Spending Time On Your Website

by Barry Welford November 17th, 2009 

Spending Time On Your Website perhaps brought to mind a possible visit to check out some of your favourite web pages.  However the phrase has a much more important sense that could well be a call to action. 

Time is a critical element for us all.  We usually do not have enough of it and sometimes we may reflect on how best we can use the time we have.  In that sense, the title is all about how we should invest that critical resource, time, in our website. 

Unless your website is a vanity site with no clear objectives, there are always actions that can help in attaining whatever your website objectives may be.  Perfection is never achieved, but continuing progress towards those objectives is the name of the game.

There are of course choices.  In this article we will suggest how those choices should be made. Perhaps the most useful advice is to seek the advice of some trusted and knowledgeable friend, mentor, or coach.  None of us is very good at taking an objective view of things that are very close and important to us. Imperceptibly we may shade the arguments and take the course which seems more comfortable, rather than the course that may be most useful to us.

Three useful time management tools

In what follows, we will use three approaches that keep you focused on what will achieve the maximum effectiveness. 

Covey's four-quadrant TODO

The first is an approach suggested by Stephen Covey for time allocation. He notes that any activity that comes up can be scaled on two dimensions.  Firstly it can be important or unimportant.  Secondly it can be urgent or non-urgent.  The two are not linked so it can be that something unimportant grabs your attention because it is urgent.  He suggests that you should make sure that you handle the Important / Urgent items first and not get diverted by less urgent or less important activities that cry out for attention.  That is the first rule we will apply.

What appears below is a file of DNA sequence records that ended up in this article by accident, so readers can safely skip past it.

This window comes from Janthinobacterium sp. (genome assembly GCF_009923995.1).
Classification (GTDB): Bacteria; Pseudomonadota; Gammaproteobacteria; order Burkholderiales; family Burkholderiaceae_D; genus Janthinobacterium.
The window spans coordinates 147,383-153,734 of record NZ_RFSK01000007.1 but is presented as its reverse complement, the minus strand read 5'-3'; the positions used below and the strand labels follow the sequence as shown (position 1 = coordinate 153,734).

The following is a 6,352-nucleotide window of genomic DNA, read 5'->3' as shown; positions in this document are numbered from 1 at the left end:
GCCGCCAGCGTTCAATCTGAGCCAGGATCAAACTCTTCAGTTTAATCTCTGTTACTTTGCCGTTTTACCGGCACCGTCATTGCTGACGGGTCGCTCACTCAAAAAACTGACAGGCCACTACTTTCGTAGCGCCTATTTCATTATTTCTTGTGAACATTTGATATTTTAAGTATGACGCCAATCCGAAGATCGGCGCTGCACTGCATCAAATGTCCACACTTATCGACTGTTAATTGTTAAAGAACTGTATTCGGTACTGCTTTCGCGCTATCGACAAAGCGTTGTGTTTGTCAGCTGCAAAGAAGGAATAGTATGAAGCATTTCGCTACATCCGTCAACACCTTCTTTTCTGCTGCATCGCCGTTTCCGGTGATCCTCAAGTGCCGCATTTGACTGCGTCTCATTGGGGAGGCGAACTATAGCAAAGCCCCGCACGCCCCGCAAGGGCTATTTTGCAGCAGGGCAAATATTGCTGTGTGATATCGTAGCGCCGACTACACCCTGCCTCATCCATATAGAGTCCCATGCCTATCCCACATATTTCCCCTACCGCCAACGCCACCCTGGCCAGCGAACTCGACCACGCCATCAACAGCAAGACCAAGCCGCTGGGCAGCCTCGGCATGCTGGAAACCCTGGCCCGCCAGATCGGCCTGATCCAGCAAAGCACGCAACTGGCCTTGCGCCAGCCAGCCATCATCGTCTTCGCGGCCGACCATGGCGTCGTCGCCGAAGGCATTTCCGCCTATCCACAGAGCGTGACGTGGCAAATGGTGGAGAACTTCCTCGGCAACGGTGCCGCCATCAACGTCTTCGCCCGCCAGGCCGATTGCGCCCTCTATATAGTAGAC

Pareto 80/20 rule & principle

The second is to apply the Pareto Principle.  If that is new to you, it is an observation about populations first enunciated by Vilfredo Pareto, an Italian economist. He noted that in a population a small fraction of all individuals may 'own' a much larger fraction of say the total wealth of the population.  In some cases, it is known as the 80/20 rule since perhaps 20% of the population may own say 80% of the total wealth.   It can be adapted to any population where different individuals have different measures on some dimension of interest. This suggests that it may be useful to handle only the most important members of a population and thus cover a good fraction of what is of interest about that population.

time management questions

The third approach is to apply two questions in our time management efforts.  These are

  • How often should I do this?
  • How much time should I spend on it?

This approach is best handled by some time management tool such as Outlook.  For any activity mentioned below, set a reminder of how often you wish to do whatever the task may be.  Define the task very clearly so that the steps involved are obvious and the time they will take is fairly precise.  If in doing this task routinely, you find that overall you are still too rushed for time, then perhaps this activity should be done less frequently or the time allowed should be cut and a more superficial task done.  As an example, a task that you set to be done every Monday and Thursday at 09:00 am may need to be cut to once per week.

Allocating time to managing your website

Making a website perform well in achieving its objectives is often a much more complex matter than might appear at first sight.  There are a number of associated factors that affect a website effectiveness.  Theyinvolve the following and these are listed in descending order of importance or priority.

  • The Website is Live – Checking that the website is visible to you and to others